Thursday, August 09, 2018

Study: Simulated Influenza A Transmission In An Office Environment


http://www.mdpi.com/1660-4601/15/8/1699












#13,444


While the ways that influenza can be transmitted have been pretty well described (direct contact, airborne large-droplets, airborne small aerosols & fomites), the relative risks of becoming infected by each mode - which undoubtedly varies by environments and scenarios - is less well understood.
The mechanics of influenza transmission are likely different in an office, than in a classroom, a hospital waiting room, or aboard a train or an airplane.
During a severe flu season - or more importantly, during a pandemic - understanding how flu is transmitted in various environments will be crucial in designing `barriers' to help limit transmission.

In the past we've looked at some of the modes of flu transmission, including:
Study: The Role Of Aerosols In The Spread Of Influenza

Formidable Flu Fomites

Pre-Symptomatic Transmission Of H1N1 Influenza In the Ferret Model
BMJ: Flu Transmission Risks On Airplanes
In 2014's ICAAC Video: How Quickly A Virus Can Spread In A Building,
we looked at an experiment on fomite transmission, which they described as:
Using tracer viruses, researchers found that contamination of just a single doorknob or table top results in the spread of viruses throughout office buildings, hotels, and health care facilities. Within 2 to 4 hours, the virus could be detected on 40 to 60 percent of workers and visitors in the facilities and commonly touched objects. Simple use of common disinfectant wipes reduced virus spread by 80 to 99 percent. 
We've even seen evidence that viruses may be aerosolized via a more circuitous route (see NIOSH Video: Adventures In Toilet Plume Research).   We followed up this report with new studies last February (see Toilet Bowl Sunday).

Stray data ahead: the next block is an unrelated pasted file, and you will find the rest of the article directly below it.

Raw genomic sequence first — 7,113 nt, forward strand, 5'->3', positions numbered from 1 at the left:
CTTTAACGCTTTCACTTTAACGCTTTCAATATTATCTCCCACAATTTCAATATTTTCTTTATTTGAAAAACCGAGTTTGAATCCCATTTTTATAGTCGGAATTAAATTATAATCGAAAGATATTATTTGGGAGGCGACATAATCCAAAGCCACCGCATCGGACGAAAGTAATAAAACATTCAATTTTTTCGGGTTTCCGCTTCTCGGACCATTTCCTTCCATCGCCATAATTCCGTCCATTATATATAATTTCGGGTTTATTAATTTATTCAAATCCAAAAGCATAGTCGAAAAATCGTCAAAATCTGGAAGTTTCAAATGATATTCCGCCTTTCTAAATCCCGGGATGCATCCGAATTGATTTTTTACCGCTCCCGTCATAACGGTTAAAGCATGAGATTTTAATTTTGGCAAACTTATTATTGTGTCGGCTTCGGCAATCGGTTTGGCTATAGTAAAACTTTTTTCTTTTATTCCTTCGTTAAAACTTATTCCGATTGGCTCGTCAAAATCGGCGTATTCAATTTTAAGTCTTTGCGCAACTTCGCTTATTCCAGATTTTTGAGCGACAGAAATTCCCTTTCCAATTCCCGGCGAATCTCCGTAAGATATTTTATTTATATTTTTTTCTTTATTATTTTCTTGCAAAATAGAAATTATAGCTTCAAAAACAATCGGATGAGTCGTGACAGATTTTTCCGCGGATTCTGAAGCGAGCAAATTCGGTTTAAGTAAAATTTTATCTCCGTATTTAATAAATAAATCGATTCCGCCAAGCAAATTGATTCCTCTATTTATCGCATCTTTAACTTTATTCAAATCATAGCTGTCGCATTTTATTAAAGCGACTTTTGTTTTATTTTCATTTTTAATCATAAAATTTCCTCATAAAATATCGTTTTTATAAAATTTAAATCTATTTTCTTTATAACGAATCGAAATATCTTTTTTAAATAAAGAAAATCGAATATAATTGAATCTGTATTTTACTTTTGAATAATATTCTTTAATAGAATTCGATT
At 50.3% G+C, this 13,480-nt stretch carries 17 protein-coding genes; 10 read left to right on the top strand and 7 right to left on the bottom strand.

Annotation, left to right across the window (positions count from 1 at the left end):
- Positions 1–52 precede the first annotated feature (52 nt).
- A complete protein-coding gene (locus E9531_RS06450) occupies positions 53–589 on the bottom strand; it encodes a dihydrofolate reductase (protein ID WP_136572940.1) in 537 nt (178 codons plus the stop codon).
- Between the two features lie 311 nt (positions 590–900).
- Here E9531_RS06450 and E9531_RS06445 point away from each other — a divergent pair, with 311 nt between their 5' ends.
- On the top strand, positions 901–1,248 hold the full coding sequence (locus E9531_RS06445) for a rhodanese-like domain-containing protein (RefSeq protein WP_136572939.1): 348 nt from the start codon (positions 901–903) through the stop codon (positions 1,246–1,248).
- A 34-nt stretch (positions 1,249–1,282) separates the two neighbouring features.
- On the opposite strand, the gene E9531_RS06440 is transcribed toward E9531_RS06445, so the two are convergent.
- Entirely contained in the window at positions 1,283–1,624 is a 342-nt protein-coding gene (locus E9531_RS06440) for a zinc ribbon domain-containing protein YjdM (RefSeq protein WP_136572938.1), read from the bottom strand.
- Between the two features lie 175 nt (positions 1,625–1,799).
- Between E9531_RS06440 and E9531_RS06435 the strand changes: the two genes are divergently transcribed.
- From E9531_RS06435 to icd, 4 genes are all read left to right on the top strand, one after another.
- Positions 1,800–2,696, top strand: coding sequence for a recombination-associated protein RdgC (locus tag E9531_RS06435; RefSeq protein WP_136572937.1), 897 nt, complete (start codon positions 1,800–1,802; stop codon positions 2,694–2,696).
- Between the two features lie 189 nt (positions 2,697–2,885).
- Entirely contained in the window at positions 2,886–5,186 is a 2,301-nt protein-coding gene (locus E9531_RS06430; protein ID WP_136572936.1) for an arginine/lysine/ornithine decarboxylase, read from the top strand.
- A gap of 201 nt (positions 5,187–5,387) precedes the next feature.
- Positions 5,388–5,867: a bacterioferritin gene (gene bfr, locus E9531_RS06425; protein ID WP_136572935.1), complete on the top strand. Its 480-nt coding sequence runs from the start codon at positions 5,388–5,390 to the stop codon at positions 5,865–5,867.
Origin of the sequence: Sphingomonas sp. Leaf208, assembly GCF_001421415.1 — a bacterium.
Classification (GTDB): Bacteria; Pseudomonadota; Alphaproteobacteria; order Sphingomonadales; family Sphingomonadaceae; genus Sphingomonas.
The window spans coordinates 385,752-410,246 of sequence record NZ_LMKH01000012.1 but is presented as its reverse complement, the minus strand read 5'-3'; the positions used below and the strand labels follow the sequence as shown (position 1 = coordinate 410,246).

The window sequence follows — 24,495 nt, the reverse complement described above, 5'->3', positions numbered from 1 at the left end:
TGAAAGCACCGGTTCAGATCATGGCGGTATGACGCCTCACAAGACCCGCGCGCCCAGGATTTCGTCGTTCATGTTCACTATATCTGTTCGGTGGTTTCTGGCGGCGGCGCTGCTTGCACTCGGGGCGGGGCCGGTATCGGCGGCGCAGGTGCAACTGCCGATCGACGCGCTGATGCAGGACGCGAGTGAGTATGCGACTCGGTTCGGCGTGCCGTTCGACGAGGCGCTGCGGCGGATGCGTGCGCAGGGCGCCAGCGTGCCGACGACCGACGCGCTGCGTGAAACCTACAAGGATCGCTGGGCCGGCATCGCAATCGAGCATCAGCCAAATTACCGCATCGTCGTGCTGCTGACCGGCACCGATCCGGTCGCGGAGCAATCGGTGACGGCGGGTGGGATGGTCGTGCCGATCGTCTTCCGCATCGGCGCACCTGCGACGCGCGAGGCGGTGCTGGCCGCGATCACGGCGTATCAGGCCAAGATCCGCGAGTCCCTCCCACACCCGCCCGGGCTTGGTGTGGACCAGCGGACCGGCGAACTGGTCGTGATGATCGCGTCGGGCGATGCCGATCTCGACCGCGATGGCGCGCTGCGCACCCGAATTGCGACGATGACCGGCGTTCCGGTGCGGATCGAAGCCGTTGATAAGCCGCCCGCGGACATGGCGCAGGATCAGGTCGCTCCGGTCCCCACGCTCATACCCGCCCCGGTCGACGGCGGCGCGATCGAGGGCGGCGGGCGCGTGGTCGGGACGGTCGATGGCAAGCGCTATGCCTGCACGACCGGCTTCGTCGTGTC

But I digress . . .
We've a new study, published today in the International Journal Environmental Research & Public Health, that attempts to quantify how an influenza A virus might be transmitted in a specific office setting (12 × 8.4 × 2.7 m with 39 students) over a 5 day period.

Since there are ethical (not to mention recruiting) problems involved in exposing an office full of people to a live flu virus, a number of assumptions, and substitutions for a virus, had to be made.

The authors describe their methods as:
In this study, we simulated influenza A transmission in a graduate student office by considering three routes: long-range airborne, fomite and close contact (short-range airborne and droplet spray). All student behaviour, including close contact and surface touches in the office, was recorded by video-camera from 9 a.m. to 9 p.m., from 11 to 15 September 2017. The data included more than 3500 close contacts between students and more than 127,000 surface touches. Influenza A transmission was simulated in the office via three routes based on realistic behaviour obtained from these recorded data. 

First a link, the abstract, and some excerpts from a fairly lengthy (and math heavy) study (bolding mine) - then I'll return with a postscript.